Some Kenya Intergrated Election Management System (KIEMS) kits have malfunctions
10.34
6,567,869 voters have so far cast their ballot across the country by noon, IEBC announces. That is the equivalent of 30.66% of all registered voters.

30% of the registered voters have cast their ballot
10.22 
Kenya is considered an economic powerhouse in the region alongside Ethiopia. According to the World Bank estimates, in 2021, Kenya’s average annual income per person stood at $2,000 (€1,954).
However, most Kenyans have been heavily affected by the Coronavirus pandemic and the negative impact on the economy, which saw hundreds of thousands lose their jobs. In addition, rising food and fuel prices, blamed on the war in Ukraine, have put pressure on the country, which is home to a wide range of ethnic groups. The new president will face challenges in tackling the rising cost of living, youth unemployment, a $70-billion debt mountain, and entrenched corruption.
09.30 
Mombasa voters are in long queues though the Electoral Commission announced the cancellation of their gubernatorial position vote yesterday over what it termed ‘printing errors’. A number of polling stations were by 8 am yet to start the exercise that was scheduled to begin at 6 am. Tempers were running hot as some voters started shouting and demanding the opening of polling stations.
08.59 
Voters in Rongai, Nakuru County, protest after the electoral agency suspended the parliamentary election in the constituency following missing ballot papers and boxes. Anti-riot police have been deployed.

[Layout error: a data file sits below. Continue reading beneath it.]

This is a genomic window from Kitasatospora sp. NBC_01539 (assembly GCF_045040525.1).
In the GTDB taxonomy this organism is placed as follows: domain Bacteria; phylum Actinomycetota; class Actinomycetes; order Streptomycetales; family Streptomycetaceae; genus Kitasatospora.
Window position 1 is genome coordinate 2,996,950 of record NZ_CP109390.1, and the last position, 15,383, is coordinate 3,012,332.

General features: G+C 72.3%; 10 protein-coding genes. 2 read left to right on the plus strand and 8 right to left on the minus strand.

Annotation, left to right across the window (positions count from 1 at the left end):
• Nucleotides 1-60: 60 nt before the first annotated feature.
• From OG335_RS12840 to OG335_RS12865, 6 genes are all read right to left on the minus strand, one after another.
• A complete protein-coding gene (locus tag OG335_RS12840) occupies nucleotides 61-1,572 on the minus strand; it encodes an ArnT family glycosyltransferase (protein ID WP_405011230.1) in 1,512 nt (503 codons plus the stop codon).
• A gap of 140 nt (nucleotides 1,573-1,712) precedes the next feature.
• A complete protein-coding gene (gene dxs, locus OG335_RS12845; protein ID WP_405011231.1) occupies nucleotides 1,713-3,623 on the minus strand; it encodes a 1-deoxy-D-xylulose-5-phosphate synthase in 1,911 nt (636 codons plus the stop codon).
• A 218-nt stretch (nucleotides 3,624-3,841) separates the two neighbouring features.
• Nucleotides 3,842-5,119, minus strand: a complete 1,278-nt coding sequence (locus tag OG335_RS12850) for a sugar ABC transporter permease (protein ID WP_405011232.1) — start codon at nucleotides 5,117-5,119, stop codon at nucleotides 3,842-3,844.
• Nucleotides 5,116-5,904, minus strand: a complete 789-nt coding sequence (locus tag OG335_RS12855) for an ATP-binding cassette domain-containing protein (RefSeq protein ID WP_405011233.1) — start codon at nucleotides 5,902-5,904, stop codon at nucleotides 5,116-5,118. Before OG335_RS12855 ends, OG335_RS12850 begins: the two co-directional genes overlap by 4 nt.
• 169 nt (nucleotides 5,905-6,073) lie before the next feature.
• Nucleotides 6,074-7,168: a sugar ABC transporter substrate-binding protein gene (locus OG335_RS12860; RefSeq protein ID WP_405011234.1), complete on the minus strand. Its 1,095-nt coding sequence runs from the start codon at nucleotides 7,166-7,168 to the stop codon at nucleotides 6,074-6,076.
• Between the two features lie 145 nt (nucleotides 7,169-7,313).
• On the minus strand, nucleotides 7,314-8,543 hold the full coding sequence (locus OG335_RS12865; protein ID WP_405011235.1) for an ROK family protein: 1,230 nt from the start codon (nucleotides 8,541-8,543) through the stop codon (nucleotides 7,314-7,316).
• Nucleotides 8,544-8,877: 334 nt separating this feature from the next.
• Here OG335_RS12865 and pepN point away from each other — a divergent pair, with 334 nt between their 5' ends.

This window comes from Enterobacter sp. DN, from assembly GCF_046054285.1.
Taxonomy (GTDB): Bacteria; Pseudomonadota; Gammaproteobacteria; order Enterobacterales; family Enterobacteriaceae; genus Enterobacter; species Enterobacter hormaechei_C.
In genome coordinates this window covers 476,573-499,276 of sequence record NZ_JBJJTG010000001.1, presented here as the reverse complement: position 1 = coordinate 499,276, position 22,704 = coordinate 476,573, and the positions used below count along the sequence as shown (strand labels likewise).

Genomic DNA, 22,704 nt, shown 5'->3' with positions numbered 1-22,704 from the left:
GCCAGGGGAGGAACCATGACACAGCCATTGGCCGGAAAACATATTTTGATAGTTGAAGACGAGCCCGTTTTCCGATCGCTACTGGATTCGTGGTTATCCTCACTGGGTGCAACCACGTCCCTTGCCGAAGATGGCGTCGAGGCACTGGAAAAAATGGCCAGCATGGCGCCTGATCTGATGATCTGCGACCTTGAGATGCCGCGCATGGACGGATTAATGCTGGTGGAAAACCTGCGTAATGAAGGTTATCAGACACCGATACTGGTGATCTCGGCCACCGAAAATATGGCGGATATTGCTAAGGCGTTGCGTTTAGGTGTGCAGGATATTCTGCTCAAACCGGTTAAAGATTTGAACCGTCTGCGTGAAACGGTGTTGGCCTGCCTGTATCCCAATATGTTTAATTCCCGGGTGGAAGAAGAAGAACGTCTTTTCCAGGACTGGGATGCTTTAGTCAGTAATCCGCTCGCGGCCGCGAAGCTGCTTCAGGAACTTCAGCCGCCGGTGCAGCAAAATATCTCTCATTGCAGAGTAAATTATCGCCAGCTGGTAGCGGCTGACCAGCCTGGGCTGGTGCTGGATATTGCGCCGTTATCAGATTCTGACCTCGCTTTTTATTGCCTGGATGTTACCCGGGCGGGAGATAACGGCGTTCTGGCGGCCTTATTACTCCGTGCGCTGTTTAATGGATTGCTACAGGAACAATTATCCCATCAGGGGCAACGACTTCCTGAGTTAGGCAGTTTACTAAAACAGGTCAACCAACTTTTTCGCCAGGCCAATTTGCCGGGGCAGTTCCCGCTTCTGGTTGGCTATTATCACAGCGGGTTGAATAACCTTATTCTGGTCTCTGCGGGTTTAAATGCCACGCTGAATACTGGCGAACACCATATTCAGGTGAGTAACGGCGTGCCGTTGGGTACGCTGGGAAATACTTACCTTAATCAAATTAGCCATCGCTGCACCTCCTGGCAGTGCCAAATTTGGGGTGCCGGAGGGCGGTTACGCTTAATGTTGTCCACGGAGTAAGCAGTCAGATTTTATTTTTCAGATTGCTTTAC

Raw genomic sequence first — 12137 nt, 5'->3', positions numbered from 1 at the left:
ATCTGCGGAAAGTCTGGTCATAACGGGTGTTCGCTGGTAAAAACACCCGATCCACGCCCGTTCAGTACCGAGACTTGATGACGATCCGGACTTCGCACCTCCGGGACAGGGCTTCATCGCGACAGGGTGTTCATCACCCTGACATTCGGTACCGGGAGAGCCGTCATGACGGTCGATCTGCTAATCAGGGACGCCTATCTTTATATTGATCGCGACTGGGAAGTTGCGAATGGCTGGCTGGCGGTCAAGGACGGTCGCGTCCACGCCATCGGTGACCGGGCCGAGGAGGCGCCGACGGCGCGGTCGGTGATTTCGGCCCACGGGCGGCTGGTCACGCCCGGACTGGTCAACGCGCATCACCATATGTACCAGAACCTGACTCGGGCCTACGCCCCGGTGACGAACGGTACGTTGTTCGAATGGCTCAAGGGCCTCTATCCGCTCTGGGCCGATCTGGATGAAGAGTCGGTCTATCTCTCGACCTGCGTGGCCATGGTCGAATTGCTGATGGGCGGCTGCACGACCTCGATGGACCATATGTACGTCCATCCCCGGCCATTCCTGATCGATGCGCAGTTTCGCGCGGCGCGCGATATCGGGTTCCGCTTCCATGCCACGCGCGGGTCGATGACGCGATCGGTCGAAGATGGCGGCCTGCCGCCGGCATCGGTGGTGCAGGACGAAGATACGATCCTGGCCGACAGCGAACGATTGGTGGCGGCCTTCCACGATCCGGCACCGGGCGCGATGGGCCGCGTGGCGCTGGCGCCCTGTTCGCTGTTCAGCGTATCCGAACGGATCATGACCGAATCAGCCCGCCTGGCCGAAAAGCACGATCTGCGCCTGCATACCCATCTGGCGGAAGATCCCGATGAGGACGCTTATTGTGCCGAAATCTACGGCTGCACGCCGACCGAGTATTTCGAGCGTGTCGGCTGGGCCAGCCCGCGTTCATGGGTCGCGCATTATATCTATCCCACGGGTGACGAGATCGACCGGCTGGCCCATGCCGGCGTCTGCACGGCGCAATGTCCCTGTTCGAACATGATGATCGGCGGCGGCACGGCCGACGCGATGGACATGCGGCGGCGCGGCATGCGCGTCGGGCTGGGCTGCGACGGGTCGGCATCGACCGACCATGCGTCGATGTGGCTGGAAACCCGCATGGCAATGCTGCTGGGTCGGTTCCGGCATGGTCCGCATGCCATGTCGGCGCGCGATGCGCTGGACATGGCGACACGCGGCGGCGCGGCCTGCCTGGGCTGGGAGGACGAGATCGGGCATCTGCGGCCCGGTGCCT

08:00 
Presidential candidate Raila Odinga has cast his vote at the Old Kibra Primary School polling station in Nairobi. 
07:27 
Presidential candidate George Wajackoyah was not able to vote, as the Independent Electoral and Boundaries Commission’s KIEMS kit at his polling station failed to recognize him. The devices have a biometric voter registration system to electronically capture voters’ facial images, fingerprints and civil data. Some 55,100 KIEMS kits have been distributed nationally. 
Outgoing President Uhuru Kenyatta has cast his ballot during Kenya’s general election at the Mutomo primary school polling station in Kiambu.
04.45 
William Ruto casts his vote at Kosachei Primary School in Turbo, Uasin Gishu.

Agano Party presidential candidate David Mwaura Waihiga cast his vote at Upperhill High school, Nairobi.